- Use soap (1-3 mL) and lather very well.
- Lather with soap for at least 20 seconds – make sure you wash all of your fingers and thumbs, between your fingers, under your fingernails, front and backs of your hands, wrists, and forearms.
- Rinse thoroughly under clean, running water. Use a rubbing motion to remove all soap residue.
- Dry your hands with a paper towel, clean towel or use an air dryer. NOTE that there may be concerns about using air dryers and the potential for the moving air to spread viruses. Single use paper towels or clean towels are preferred.
- If available, turn off the taps/faucets with a paper towel (so you do not re-contaminate your hands).
- Protect your hands from touching dirty surfaces as you leave the bathroom. For example, use the same paper towel to open the door.
Other tips include:
- Cover cuts with bandages and wear gloves for added protection (cuts are susceptible to infections and are an easy way for pathogens get into your body).
- Artificial nails and chipped nail polish have been associated with an increase in the number of bacteria on the fingernails. Be sure to clean the nails properly.
- Do not touch your eyes, nose and mouth with unclean hands.
- Assume that contact with any human body fluids is infectious.
- Liquid soap in disposable containers is best. If using reusable containers, they should be washed and dried before refilling. If using a bar of soap, be sure to set it on a rack that allows water to drain or use small bars that can be changed frequently.
- If dry skin occurs, use a moisturizing lotion.
While it is true that some pathogens are not destroyed by regular soap and water, those that survive are surrounded by the soap molecules and are washed away in the rinse water. Antibacterial soaps are typically considered to be unnecessary for most purposes. The exception may be in a hospital where situations are present (e.g., before invasive procedures, when caring for immuno-compromised patients, critical care areas, intensive care nurseries, etc.). Antibacterial agents should be chosen carefully based on their active ingredients and characteristics, and when persistent antibacterial or antimicrobial activity on the hands is desired.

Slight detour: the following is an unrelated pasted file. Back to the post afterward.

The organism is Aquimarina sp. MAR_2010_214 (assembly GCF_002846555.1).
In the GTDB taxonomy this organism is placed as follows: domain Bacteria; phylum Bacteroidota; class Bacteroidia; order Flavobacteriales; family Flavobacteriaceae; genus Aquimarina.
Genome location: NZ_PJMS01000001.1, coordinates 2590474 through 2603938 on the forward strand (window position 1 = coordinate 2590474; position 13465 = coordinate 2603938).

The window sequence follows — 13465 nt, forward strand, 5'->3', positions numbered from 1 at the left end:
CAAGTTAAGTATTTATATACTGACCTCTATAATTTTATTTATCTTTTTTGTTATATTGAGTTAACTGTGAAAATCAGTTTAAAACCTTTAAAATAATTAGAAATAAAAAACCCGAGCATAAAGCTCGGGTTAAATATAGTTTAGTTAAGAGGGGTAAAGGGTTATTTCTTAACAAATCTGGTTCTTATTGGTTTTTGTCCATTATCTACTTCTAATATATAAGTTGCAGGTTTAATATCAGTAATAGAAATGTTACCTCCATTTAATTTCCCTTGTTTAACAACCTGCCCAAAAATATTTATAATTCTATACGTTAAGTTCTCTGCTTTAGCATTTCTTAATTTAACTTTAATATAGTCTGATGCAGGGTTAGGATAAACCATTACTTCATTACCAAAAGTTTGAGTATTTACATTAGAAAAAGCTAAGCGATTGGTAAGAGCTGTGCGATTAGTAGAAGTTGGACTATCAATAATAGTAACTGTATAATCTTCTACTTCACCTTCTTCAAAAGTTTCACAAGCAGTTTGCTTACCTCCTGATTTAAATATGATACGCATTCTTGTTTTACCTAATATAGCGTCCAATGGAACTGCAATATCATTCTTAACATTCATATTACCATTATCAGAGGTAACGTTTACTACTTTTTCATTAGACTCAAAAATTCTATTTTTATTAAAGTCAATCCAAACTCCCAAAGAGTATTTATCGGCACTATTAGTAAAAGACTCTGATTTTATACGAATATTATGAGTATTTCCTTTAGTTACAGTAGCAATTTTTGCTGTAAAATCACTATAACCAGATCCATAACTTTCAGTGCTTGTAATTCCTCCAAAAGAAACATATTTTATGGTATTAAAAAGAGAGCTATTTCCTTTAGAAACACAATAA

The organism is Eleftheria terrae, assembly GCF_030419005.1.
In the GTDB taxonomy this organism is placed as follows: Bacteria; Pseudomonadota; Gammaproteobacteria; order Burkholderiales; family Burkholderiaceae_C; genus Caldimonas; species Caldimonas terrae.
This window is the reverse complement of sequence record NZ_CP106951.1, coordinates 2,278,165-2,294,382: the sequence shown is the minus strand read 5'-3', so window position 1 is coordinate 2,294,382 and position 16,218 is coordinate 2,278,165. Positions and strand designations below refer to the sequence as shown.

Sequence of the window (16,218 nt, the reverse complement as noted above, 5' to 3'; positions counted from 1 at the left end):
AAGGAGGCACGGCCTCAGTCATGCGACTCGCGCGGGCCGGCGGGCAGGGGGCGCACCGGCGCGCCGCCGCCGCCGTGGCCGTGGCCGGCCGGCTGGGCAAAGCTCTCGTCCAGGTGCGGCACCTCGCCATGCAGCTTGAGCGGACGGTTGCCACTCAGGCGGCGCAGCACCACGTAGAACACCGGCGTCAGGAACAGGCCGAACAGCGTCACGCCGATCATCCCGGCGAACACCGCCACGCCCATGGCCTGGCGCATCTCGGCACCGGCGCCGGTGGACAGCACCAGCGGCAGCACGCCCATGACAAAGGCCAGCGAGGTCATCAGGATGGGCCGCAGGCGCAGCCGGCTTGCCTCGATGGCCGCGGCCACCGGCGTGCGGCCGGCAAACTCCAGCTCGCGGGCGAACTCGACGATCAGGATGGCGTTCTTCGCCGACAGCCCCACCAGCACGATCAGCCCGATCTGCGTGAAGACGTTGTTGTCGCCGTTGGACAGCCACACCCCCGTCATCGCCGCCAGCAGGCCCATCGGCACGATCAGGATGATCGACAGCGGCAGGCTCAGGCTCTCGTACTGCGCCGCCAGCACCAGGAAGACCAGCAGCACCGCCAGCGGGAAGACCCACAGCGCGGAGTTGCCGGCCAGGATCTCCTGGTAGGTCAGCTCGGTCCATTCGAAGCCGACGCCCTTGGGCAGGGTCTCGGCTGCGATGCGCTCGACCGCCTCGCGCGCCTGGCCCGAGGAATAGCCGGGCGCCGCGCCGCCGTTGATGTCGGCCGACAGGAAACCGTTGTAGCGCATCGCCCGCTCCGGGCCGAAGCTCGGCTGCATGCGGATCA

When there is no soap or water available, one alternative is to use hand sanitizers or waterless hand scrubs. Some of these products are made of ethyl alcohol mixed with emollients (skin softeners) and other agents. They are often available as a gel, or on wipes or towelettes. Alcohol-based hand sanitizers should contain at least 60% alcohol to be effective. Sanitizers do not eliminate all types of pathogens. Hand sanitizers may have odours which may be irritating to some users.
When using a hand sanitizer:
- Apply suggested amount to the palm of one hand based on the manufacturer's recommendation.
- Rub hands together.
- Spread and rub the product over your hands and fingers until your hands are dry.
- Use enough product to cover all of your hands and fingers.
Alcohol-based hand sanitizers are the preferred method for healthcare providers when the hands are not visibly soiled. The sanitizers can also be used by paramedics, home care attendants, or other mobile workers where hand washing facilities are not available. These alcohol-based hand sanitizers (with at least 60% alcohol) are also recommended for the general public during a pandemic. However, these agents are not effective when the hands are heavily contaminated with dirt, blood, or other organic materials. Hand washing with soap and water is recommended when hands are visibly soiled.
- Fact sheet last revised: 2021-02-17